Yet how do we begin to make great dreams come true? With great choices. Today’s Gospel speaks to us about this as well. Indeed, at the last judgement, the Lord will judge us on the choices we have made. He seems almost not to judge, but merely to separate the sheep from the goats, whereas being good or evil depends on us. He only draws out the consequences of our choices, brings them to light and respects them. Life, we come to see, is a time for making robust, decisive, eternal choices. Trivial choices lead to a trivial life; great choices to a life of greatness. Indeed, we become what we choose, for better or for worse. If we choose to steal, we become thieves. If we choose to think of ourselves, we become self-centred. If we choose to hate, we become angry. If we choose to spend hours on a cell phone, we become addicted. Yet if we choose God, daily we grow in his love, and if we choose to love others, we find true happiness. Because the beauty of our choices depends on love. Remember this because it is true: the beauty of our choices depends on love. Jesus knows that if we are self-absorbed and indifferent, we remain paralyzed, but if we give ourselves to others, we become free. The Lord of life wants us to be full of life, and he tells us the secret of life: we come to possess it only by giving it away. This is a rule of life: we come to possess life, now and in eternity, only by giving it away.
It is true that there are obstacles that can make our choices difficult: fear, insecurity, so many unanswered questions… Love, however, demands that we move beyond these, and not keep wondering why life is the way it is, and expecting answers to fall down from heaven. The answer has come: it is the gaze of the Father who loves us and who has sent us his Son. No, love pushes us to go beyond the why, and instead to ask for whom, to pass from asking, “Why am I alive?” to “For whom am I living?” From “Why is this happening to me?” to “Whom can I help?” For whom? Not just for myself! Life is already full of choices we make for ourselves: what to study, which friends to have, what home to buy, what interests or hobbies to pursue. We can waste years thinking about ourselves, without ever actually starting to love. Alessandro Manzoni offered a good piece of advice: “We ought to aim rather at doing well then being well: and thus we should come, in the end, to be even better” (I Promessi Sposi [The Betrothed], Chapter XXXVIII).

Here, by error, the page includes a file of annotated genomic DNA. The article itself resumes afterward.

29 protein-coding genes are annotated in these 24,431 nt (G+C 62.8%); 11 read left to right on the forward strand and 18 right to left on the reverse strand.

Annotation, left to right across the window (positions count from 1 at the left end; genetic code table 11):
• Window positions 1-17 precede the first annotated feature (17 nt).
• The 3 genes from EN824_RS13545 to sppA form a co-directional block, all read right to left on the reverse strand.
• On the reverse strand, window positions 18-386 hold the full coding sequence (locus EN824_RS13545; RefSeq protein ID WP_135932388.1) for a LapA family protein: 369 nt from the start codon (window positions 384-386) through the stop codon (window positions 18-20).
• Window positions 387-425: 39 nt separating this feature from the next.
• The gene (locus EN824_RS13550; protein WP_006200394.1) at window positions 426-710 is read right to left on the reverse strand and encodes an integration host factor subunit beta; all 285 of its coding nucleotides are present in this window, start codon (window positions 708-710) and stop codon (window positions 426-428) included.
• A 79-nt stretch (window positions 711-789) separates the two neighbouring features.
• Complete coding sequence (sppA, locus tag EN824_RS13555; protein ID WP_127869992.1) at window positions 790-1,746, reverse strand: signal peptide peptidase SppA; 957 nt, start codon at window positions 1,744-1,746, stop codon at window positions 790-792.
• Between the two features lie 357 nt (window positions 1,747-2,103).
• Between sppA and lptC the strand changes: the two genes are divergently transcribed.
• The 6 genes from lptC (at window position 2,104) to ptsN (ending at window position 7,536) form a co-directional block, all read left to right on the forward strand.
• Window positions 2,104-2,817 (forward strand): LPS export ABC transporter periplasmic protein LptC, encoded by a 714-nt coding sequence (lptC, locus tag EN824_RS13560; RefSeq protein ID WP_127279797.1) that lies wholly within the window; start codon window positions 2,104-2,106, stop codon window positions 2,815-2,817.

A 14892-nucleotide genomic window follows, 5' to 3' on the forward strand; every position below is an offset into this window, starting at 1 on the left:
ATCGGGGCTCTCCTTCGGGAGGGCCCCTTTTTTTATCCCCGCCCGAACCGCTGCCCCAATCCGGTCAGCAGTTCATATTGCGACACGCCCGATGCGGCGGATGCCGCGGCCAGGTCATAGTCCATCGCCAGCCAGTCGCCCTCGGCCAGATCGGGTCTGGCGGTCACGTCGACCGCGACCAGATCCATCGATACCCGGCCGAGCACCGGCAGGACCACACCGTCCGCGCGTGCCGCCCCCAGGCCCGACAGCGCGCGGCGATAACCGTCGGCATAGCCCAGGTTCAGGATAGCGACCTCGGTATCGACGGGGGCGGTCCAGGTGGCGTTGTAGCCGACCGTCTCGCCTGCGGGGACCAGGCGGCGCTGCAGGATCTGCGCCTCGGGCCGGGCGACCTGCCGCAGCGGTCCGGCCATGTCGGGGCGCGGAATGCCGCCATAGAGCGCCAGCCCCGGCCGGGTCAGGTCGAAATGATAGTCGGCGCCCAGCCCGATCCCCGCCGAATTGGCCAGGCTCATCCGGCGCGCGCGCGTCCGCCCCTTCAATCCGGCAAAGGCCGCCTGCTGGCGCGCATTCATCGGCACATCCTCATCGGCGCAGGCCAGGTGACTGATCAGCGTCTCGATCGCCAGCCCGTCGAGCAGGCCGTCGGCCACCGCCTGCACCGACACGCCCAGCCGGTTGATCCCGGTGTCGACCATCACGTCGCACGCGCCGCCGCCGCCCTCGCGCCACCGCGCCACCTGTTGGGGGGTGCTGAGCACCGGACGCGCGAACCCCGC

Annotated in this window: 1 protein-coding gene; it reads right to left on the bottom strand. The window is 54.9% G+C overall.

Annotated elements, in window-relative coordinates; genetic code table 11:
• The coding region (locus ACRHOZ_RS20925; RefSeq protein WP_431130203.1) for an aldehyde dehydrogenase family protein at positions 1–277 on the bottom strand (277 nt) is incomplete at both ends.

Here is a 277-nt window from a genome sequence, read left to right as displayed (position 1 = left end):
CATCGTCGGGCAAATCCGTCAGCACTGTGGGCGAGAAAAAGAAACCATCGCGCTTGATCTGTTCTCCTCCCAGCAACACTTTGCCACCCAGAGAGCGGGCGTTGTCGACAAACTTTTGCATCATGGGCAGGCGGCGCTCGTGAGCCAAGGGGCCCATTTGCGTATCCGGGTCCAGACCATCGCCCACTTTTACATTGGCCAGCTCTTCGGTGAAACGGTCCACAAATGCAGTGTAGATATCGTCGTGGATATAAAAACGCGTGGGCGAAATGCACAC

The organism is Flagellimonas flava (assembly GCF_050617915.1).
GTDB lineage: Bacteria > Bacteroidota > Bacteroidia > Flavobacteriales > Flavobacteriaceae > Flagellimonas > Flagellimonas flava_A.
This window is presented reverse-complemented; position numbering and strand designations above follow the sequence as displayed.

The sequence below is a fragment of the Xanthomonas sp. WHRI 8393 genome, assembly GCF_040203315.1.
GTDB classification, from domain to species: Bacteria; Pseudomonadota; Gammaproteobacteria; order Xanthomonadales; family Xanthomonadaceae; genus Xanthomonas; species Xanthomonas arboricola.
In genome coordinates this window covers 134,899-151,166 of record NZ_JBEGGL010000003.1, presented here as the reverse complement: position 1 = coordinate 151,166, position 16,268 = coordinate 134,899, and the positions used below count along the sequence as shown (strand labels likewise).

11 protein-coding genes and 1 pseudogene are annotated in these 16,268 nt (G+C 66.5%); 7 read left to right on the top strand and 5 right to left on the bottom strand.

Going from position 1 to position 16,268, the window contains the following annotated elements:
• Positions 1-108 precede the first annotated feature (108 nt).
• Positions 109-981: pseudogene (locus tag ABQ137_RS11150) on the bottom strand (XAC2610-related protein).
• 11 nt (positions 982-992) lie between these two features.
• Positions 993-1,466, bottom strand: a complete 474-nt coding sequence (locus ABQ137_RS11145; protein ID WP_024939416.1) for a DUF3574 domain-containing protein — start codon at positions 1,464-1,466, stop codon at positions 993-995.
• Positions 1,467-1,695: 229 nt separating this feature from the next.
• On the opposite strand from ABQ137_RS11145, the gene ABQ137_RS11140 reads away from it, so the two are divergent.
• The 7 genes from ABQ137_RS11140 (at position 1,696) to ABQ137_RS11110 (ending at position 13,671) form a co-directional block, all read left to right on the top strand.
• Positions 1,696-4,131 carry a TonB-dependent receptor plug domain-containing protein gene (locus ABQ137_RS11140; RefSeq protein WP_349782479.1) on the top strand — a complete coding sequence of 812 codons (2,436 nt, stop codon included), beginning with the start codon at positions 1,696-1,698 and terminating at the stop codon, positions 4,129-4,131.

Not only doubts and questions can undermine great and generous choices, but many other obstacles as well every day. Feverish consumerism can overwhelm our hearts with superfluous things. An obsession with pleasure may seem the only way to escape problems, yet it simply postpones them. A fixation with our rights can lead us to neglect our responsibilities to others. Then, there is the great misunderstanding about love, which is more than powerful emotions, but primarily a gift, a choice and a sacrifice. The art of choosing well, especially today, means not seeking approval, not plunging into a consumerist mentality that discourages originality, and not giving into the cult of appearances. Choosing life means resisting the “throwaway culture” and the desire to have “everything now”, in order to direct our lives towards the goal of heaven, towards God’s dreams. To choose life is to live, and we were born to live, not just get by. A young man like yourselves, Blessed Pier Giorgio Frassati, said this: “I want to live, not just get by”.